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The Henna Artist: A Novel by Alka Joshi

The Henna Artist: A Novel (edition 2020)

by Alka Joshi (Author)

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19619100,903 (4.07)7
A talented henna artist for wealthy confidantes finds her efforts to control her own destiny in 1950s Jaipur threatened by the abusive husband she fled as a teenage girl.



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Showing 1-5 of 19 (next | show all)
Recommended by a friend who loves all things India. She didn't know that years ago, I stayed at the hotel that once was the Maharini's palace in Jaipur, which features in this story. It brought back a flood of memories of a trip I took with my mother to India, and how my brother met us and spread the land he so loved like a carpet beneath her feet. Pandemic read. ( )
  bookczuk | Sep 24, 2020 |
Hard to get through. ( )
  midkid88 | Aug 20, 2020 |
It sounded like an intriguing read: a woman escapes her abusive marriage at 17 (!) and moves to Jaipur to become a henna artist. She has wealthy and clients full of gossip that Lakshmi has to carefully navigate. Then her abuser of a husband appears, with an unknown sister in tow.

This was definitely a book that I could not understand had such hype. Initially it started of well with an intriguing look at Lakshimi's life but it very quickly and immediately went downhill. Lakshmi herself wasn't a very compelling character and I didn't find her greater story at all interesting.

I wasn't sure if it was me because I normally enjoy historical fiction and was definitely interested when I read that author Joshi had based this on her own mother's life. But reading through the reviews helped make it make a little more sense: that it seemed to be geared towards a Western audience, that some of the accuracy of the time period is questionable, etc.

Personally I would skip this one but maybe it was really me just being in the right frame of mind or it. A library borrow for me and that was for the best. ( )
  acciolibros | Aug 7, 2020 |
Lakshmi, the daughter of an alcoholic village schoolmaster, once had dreams of continuing her education, possibly even going to college to continue her study of art and literature, but life, hardship, and the customs of India set her on another path. At only fourteen, she was forced to accept an arranged marriage to a man she didn't love, a man who turned out to be abusive. The only grace was her mother-in-law, a healer who shared her knowledge of herbs and folk medicine with Lakshmi. After a few years, Lakshmi escapes, settling first in Agra, where she paints henna designs on the bodies of prostitutes, and then in Jaipur, where she sets up a more legitimate business among the well-to-do ladies, using her talents for original henna designs and mandalas. During her appointments, she also dispenses advice and sweet or savory treats infused with herbs to remedy whatever problems her clients might have from barrenness to arthritis. After several women credit her ministrations with long-wished for pregnancies, Lakshmi's is flourishing. Proud of her accomplishments, she decides to turn her talents matchmaking and to invest in building a home of her own. She hopes that once it is completed, she can invite her estranged parents to come and live with her. Although she has been regularly sending them letters and money, Lakshmi hasn't heard from them since she left.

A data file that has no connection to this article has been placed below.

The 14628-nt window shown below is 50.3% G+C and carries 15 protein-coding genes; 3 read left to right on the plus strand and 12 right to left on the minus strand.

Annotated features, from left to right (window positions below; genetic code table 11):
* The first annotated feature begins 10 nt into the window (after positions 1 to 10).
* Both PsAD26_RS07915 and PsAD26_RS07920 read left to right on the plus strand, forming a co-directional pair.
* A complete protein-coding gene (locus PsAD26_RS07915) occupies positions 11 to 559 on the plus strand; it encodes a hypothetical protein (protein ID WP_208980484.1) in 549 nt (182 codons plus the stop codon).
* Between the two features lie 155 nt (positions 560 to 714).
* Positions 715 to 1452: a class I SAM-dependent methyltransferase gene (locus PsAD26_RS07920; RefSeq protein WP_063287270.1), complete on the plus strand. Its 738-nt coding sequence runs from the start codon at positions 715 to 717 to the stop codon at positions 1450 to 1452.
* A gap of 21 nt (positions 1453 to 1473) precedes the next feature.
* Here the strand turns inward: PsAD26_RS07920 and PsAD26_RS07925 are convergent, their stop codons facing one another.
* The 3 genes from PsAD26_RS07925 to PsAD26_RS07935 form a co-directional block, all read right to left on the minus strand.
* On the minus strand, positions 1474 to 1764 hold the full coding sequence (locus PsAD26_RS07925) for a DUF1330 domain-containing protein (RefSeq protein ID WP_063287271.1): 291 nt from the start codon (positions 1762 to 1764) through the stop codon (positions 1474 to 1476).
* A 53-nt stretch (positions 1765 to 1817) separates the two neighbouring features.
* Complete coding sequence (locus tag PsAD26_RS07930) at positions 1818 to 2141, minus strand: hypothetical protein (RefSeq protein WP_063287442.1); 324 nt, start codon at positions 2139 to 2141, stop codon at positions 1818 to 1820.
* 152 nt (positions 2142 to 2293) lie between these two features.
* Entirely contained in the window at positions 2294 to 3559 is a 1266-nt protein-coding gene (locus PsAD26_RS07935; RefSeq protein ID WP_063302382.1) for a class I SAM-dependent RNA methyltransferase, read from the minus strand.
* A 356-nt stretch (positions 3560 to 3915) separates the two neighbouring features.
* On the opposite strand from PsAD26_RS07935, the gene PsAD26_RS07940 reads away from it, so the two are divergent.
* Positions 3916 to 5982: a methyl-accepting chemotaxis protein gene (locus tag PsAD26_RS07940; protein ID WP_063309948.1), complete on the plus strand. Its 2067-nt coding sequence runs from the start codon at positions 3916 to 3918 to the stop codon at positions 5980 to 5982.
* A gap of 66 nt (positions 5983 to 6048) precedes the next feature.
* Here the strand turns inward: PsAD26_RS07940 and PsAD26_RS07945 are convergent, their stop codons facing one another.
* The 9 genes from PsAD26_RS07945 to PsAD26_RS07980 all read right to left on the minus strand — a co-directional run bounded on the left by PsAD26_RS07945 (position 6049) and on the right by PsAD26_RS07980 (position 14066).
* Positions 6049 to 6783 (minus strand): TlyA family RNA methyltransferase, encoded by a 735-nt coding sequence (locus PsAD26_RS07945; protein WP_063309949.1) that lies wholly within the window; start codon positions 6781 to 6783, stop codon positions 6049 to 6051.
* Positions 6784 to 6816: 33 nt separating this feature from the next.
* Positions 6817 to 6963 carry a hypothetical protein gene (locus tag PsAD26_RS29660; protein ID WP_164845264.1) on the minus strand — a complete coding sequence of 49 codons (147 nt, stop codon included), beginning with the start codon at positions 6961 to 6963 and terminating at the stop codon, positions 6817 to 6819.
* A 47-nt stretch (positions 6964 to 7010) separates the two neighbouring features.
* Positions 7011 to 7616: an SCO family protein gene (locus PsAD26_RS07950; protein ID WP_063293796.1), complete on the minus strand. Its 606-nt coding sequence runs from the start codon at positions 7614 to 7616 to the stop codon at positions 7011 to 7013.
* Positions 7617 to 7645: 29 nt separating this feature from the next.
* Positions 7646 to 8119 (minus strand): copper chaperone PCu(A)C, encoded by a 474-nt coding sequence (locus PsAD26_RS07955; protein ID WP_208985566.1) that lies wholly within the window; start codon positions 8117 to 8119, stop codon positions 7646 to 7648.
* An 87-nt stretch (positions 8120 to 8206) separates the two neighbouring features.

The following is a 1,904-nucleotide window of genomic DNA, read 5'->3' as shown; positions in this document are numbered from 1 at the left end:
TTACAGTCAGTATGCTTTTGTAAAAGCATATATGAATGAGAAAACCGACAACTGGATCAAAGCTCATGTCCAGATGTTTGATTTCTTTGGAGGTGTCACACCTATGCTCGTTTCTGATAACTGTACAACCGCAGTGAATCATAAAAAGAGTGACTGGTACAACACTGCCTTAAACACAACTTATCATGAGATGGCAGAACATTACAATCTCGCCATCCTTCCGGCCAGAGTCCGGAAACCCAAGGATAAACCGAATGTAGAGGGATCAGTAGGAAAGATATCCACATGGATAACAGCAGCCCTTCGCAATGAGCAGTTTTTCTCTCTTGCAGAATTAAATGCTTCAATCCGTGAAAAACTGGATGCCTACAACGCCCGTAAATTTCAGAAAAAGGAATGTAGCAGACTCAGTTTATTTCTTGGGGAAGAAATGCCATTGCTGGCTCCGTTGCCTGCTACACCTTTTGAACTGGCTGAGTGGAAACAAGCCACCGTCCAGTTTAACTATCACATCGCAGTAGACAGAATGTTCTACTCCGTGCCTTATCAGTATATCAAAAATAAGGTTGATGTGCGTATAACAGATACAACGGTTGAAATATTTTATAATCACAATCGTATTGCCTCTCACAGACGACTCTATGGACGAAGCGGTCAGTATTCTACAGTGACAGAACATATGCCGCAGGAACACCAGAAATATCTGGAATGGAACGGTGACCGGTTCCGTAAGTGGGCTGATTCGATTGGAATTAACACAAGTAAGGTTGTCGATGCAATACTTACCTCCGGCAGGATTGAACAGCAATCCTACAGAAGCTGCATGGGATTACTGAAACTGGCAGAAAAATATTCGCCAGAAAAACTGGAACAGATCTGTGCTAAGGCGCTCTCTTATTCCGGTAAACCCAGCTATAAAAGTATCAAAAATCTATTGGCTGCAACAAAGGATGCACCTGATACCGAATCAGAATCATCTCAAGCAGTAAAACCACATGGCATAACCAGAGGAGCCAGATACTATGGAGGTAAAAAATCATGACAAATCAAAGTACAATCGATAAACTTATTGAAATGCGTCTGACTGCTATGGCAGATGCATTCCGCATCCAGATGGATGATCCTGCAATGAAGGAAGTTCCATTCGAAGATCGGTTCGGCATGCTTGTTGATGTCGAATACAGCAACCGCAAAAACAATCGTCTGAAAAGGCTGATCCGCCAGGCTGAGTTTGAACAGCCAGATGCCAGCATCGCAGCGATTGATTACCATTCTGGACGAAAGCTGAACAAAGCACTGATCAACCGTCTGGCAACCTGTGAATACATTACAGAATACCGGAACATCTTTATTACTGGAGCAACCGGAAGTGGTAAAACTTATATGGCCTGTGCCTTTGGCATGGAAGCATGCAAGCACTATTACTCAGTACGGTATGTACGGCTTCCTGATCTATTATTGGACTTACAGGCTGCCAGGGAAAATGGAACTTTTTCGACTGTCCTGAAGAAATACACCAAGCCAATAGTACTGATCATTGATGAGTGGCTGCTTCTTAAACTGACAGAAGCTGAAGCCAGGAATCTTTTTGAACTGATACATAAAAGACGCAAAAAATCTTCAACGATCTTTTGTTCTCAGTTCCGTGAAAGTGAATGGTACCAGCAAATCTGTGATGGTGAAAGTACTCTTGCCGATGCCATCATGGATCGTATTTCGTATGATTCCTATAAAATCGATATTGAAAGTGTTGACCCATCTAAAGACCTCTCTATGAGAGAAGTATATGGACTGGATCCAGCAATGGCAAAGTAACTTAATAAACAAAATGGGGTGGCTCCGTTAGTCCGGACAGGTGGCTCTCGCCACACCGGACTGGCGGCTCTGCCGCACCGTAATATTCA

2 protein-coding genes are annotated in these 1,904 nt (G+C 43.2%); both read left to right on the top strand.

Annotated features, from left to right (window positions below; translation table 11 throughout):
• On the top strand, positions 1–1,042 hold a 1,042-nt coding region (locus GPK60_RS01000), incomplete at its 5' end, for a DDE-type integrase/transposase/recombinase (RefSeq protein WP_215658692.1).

Then, unexpectedly, the husband she feared would come after her arrives with a 13-year old girl in tow: Rashida, a sister she never knew existed. Their parents have both died, and although Rashida was never told about her older sister, she found one of Lakshmi's letters and knew where to find her. The young girl is at first thrilled to have found an older sister who appears to be doing so well, but Lakshmi is concerned that Rashida's village ways and outspokenness will create havoc in her polite, carefully crafted world. She tries to keep the girl busy with cooking, mixing henna, and other tasks but eventually begins taking her along to some of her appointments. One of the younger women who was schooled in England befriends Rashida, taking her on outings and inviting her to spend time at her home. Although she has some concerns, ultimately, Lakshmi is happy to have her sister--who has become surly and accuses her of using her as a house slave--out of her hair. Inevitably, tragedy strikes, and Lakshmi finds her world falling apart.

[The Henna Artist] develops a number of important themes: the persistence of the caste system and social customs in 1955 India, the importance of family, the resilience and creativity of women, the corrosive nature of deeply kept secrets, and more. Of course, the push-pull of the sibling relationship is at the heart of the novel as well. Lakshmi's new life has been built on her hard work and resourcefulness, but also on a complex bed of lies that continues to fester. When things start to unravel, how will she manage to rebuild her life and, just as importantly, her relationship with Rashida? ( )
  Cariola | Jul 25, 2020 |
I loved this book about a henna artist in the 1950s in India and the life of her family and the women she serviced with her designs and her medicinal herb treatments.
This book beautifully describes India and the troubles of the caste system, the poverty compared to the wealth, and how people judge others due to gossip. It is a book about strength and resilience, and about family.
#TheHennaArtist #AlkaJoshi ( )
  rmarcin | Jul 19, 2020 |
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A talented henna artist for wealthy confidantes finds her efforts to control her own destiny in 1950s Jaipur threatened by the abusive husband she fled as a teenage girl.

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